The first objective of this workshop was to bring together leading experts from academia, industry, service provision and representatives from the DTI and EPSRC to develop a mutual understanding of the domain of Systems Integration and its predicted evolution. It was also to consider in more detail the needs of the UK in regard to technical integration of information flows against a background of the extended enterprise and virtual organisations. This was met very successfully via the series of presentations made and the personal networking activities undertaken.
The second objective was to extend previous work undertaken and identify high-level topic areas for research and identify lines of action to be addressed. This was satisfactorily achieved by the workshop, although further work is clearly required to bring sufficient focus for researchers and industry to address.
The conclusion of meeting these objectives is that the group of people attending the Workshop worked very well together in identifying the high-level topic areas for research and also the lines of action to be addressed. They represent a nucleus of expertise for the UK.
From evidence derived from EPSRC project submissions and awareness of some industrial activity, it was thought that there was an inadequate level of understanding in the UK particularly between academia and industry, resulting in a lack of overall expertise. The workshop has shown that in the UK:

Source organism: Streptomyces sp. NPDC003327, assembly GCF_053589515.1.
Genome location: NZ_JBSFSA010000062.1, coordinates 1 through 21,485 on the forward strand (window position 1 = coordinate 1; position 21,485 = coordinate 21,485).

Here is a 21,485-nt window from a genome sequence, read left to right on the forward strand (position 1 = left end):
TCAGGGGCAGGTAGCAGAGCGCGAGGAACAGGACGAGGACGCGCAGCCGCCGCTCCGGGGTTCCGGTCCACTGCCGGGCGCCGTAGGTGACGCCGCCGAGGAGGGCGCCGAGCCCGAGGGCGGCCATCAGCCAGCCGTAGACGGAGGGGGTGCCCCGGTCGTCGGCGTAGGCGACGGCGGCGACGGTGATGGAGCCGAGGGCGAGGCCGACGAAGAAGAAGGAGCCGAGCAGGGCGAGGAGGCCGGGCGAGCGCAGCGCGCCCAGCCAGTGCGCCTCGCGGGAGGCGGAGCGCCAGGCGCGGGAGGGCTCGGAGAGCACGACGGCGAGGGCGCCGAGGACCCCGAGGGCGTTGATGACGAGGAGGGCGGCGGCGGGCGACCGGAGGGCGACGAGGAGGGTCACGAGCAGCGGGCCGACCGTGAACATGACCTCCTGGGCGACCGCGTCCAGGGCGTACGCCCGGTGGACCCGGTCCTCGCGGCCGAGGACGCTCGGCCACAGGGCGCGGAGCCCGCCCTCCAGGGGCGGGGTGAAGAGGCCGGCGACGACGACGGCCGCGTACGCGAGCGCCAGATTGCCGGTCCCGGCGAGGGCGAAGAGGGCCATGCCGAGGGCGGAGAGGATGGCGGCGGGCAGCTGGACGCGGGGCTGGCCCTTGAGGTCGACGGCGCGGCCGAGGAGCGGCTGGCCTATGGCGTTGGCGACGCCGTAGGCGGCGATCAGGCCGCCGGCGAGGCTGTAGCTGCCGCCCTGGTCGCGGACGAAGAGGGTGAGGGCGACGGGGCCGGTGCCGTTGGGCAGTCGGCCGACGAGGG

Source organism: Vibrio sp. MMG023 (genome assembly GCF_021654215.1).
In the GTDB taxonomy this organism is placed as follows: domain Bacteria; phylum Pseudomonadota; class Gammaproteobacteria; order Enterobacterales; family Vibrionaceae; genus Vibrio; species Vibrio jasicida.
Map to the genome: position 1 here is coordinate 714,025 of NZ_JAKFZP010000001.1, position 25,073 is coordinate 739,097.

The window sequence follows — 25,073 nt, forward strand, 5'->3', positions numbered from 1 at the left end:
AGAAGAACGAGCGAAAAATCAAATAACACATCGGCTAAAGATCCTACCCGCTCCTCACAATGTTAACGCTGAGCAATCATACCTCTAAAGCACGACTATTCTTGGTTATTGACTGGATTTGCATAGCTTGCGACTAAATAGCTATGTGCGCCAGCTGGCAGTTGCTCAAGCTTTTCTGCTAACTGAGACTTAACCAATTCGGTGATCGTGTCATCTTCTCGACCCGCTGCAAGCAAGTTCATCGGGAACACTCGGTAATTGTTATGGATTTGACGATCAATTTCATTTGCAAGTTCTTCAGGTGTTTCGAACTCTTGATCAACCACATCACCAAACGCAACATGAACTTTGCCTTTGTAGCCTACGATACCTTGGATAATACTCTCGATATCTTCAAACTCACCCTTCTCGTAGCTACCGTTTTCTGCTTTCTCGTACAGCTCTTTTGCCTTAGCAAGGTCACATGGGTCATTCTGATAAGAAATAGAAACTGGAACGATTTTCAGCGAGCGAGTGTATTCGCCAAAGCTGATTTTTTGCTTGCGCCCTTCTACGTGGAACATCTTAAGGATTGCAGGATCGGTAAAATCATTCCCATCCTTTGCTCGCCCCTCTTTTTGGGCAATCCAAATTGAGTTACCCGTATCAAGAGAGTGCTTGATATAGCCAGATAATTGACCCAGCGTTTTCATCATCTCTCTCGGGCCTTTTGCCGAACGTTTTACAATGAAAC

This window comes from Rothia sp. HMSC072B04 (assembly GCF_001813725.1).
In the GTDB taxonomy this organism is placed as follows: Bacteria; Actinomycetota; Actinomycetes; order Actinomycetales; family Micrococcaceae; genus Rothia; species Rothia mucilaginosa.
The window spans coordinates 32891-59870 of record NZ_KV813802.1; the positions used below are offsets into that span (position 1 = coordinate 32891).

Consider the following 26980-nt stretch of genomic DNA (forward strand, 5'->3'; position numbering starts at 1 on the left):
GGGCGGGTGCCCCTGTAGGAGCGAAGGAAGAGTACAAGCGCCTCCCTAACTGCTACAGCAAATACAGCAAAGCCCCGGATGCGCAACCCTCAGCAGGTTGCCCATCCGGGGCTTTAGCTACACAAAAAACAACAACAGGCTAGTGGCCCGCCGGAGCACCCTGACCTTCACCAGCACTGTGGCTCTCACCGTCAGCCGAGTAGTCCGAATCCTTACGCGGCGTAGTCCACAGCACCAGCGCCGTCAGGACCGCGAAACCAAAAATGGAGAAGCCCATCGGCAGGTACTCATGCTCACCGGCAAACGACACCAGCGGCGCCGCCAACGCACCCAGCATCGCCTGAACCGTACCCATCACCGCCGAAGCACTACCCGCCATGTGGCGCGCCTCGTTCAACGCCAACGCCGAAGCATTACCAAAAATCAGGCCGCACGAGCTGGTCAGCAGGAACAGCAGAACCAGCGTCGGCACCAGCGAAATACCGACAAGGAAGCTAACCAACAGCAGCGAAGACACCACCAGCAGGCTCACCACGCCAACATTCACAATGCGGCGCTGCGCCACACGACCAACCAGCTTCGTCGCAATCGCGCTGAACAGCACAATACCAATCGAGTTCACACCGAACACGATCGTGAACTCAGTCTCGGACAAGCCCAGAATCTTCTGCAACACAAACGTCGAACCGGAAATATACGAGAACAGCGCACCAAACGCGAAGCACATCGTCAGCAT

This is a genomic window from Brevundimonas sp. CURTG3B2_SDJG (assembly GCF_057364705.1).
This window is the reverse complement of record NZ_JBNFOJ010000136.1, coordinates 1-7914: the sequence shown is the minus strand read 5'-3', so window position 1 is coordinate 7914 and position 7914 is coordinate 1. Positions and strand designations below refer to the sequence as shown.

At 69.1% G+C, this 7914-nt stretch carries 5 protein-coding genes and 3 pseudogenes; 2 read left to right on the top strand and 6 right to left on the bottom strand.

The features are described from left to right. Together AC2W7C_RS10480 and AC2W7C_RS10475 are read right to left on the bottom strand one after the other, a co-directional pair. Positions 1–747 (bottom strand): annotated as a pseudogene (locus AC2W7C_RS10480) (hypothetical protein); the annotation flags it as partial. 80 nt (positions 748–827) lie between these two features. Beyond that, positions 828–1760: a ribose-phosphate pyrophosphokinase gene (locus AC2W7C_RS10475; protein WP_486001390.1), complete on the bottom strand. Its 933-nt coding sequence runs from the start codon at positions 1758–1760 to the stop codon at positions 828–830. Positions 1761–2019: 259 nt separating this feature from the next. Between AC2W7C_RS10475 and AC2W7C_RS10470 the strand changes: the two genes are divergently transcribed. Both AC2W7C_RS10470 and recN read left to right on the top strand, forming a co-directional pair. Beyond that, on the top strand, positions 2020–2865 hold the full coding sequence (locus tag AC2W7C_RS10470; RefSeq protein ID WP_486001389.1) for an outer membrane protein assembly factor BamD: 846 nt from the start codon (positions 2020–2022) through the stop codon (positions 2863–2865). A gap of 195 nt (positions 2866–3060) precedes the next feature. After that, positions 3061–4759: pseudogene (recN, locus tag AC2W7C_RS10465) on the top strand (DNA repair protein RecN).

The workshop made a humble beginning by bringing together and sharing knowledge and creating a level playing field from which to move forward. This way forward must involve long term research, benchmarking, awareness and education, demonstrators and last but not least integration. As this will involve and must include multi-project and activities over a considerable length of time, these need to be co-ordinated against a framework that is reviewed at least annually. It cannot be emphasised enough that this co-ordination is necessary to compensate for the breadth and complexities of the domain, the lack of expertise and the moving goal posts of business evolution.
Despite all the Government Initiatives, the major view held by the Workshop is that there is still a major need to understand end-to-end integration. This would then provide more than a product - a customer service. This will inevitably involve the co-operation of multiple organisations coming together for a short duration to service a specific customer need.
Upon achieving customer satisfaction, and the demand satisfied, the organisation would dissolve and re-form to serve another client. The Government initiatives have certainly supported formulations of methods and tools as building blocks but fall short of building a model of the UK manufacturing enterprise. It is essential that this is done.
A vision needs to be passed into all sizes of UK companies to indicate directions for the sustained growth of competitiveness. This will involve the promotion of a UK manufacturing business infrastructure framework.
Within Europe, there are initiatives, such as iViP, "integrated Virtual Product Creation", which could be beneficial or could constrain UK PLC development. It was therefore seen to be advantageous if the UK was a party to these developments as an equal player. However, without Government motivation in the UK, it is difficult to see how this could occur other than one or two of the larger companies playing catch up or giving away their ideas and innovation to be capitalised upon across a wide front in Europe.
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